Martin Scorsese drew his first storyboard when he was eight. Today he’s a legendary director whose films from Mean Streets to The Wolf of Wall Street have shaped movie history. In his first-ever online film class, the Oscar winner teaches his approach, from storytelling to editing to working with actors. He deconstructs films and breaks down his craft, changing how you make and watch movies.


Students give MasterClass an average rating of 4.7 out of 5 stars.

It helped in a way to understand how masters really think about each aspect of film amking.

Very informative regarding the way each filmmaker finds their way during the process of making a film.

Thank you Martin for your gracious account and overview of art in film.

Very interesting to hear this story. Not to applicable to me personally. I sometimes didnt follow when he was explaining things, could have been a bit clearer. But overall, very good!


Shaun N.

I love the insider-joke of referencing other films with your work. It feels like a great way to express what you love and pay it forward in a sense. It's unfortunate that it seems to happen much less nowadays (franchise films like Marvel tend to do it a lot though -- sinful to mention on a Scorsese video, I know).

Antonia T.

Wonderful. So interesting. Thanks, Martin! As the great Woody Allen says in Anything Else (2003): "And whenever you're right, strive for originality. But if you have to steal, steal from the best".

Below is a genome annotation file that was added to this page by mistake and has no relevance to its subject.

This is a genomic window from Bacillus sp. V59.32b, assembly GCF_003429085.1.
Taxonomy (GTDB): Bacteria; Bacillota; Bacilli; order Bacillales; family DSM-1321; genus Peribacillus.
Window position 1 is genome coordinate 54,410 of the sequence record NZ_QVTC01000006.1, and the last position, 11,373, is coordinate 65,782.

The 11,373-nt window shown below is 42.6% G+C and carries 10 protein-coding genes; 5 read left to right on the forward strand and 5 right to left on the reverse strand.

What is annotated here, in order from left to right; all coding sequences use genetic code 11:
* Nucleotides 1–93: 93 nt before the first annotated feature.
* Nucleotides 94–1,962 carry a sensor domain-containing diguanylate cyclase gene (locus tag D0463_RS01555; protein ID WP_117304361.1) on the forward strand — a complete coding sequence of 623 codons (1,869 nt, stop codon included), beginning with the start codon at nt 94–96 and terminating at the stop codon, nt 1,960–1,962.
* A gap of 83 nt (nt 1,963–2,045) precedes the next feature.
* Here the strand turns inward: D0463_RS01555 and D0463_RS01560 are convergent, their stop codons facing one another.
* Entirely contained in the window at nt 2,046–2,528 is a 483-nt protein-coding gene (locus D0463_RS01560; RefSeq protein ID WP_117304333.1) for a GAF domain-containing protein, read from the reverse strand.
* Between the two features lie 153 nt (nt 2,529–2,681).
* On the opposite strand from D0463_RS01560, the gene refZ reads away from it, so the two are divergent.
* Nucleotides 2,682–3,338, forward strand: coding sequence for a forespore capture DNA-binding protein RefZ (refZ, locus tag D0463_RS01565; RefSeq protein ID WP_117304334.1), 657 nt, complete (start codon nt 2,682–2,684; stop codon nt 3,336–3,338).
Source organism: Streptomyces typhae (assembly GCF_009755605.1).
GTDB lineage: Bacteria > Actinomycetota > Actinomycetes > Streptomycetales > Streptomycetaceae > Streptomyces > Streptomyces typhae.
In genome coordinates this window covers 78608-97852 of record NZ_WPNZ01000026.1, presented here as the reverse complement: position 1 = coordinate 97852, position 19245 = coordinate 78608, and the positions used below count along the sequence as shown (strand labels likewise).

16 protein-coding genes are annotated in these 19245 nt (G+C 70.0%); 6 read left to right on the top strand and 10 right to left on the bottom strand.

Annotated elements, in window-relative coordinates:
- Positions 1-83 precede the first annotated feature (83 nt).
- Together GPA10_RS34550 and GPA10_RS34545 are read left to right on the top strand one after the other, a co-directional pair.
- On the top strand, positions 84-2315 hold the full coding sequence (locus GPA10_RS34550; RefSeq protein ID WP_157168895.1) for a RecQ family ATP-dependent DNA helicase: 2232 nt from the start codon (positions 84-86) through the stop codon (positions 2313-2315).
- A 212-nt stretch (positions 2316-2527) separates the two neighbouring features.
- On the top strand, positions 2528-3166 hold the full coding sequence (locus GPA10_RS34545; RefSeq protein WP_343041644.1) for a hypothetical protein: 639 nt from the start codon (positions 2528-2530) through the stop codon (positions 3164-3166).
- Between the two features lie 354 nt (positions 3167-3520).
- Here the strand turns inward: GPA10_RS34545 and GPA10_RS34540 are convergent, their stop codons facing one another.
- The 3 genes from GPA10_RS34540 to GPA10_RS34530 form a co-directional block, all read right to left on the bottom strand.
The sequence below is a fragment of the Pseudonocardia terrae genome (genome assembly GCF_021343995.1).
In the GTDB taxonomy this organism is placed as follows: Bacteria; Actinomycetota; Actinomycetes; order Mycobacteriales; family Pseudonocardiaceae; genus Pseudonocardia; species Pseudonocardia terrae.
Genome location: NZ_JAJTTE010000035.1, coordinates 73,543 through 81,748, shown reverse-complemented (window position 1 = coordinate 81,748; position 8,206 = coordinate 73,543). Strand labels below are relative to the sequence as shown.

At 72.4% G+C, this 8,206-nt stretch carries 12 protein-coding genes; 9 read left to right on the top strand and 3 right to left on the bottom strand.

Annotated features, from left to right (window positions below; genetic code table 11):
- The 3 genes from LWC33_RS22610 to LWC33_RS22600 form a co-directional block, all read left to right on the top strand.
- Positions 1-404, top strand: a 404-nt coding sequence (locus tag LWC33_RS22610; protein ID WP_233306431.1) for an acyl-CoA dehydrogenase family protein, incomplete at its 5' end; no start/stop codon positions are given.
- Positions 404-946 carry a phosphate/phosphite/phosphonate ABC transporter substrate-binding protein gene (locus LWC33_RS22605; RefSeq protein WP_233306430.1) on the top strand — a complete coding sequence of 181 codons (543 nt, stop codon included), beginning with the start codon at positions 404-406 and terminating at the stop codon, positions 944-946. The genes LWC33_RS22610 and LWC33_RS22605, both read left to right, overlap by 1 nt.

Teddy W.

When you first watch a film, just like an audience, don't be a filmmaker. If you always be a filmmaker when you watch a film, you will lost the feeling of the image attack you. After watch the film think about it, which part you like and which part you don't like, and find out why you like or not. Edit the film you like, cut the clip you like and watch them again and again, but don't analysis them. Watch them until you remember them. It's in you, it's part of you. Like we recite the best literary works from master. They are the nutrition of you filmmaking a film.

Angelo M.

I already sent in several emails screenshots of how the subtitles are placed. It only happens with Martin Scorsese's classes. I've checked Aaron Sorkin's and those are correctly. I'm using macOs Mojave 10.14 operating system in a macbook pro laptop.

Angelo M.

Hi. There is a problem with subtitles in Spanish and other languages. They appear displaced and cut by the lower left. You can't read or follow the class. Is it possible that you solve this?

Michael U.

It is amazing that when he was younger he had to remember such detail in movies he had seen just once on TV.


That shot he was talking about must have been an early vfx shot. its a canted angle yet the rain is falling vertical. Doesn't match up


The first time I became intrigued by the camera shots and motions was with the television series ER. I know they use a lot of "steady-cam" shots. They would always take at least one shot of the patient on the table from the patient and the nurse/doctor perspective. Then I began noticing on other shows and films.

Juan Pablo M.

Very interesting. Sometimes I realize of some of my influences when I finished a work. I mean I don´t decide a take or a ressource thinking about a director or a movie in particular, but when I see it on screen I discover the influence. Great lesson.

A fellow student

Any suggestions for where to find The Small Back Room? It's not available streaming anywhere, the Criterion is out of print, and there's no other DVD in this region.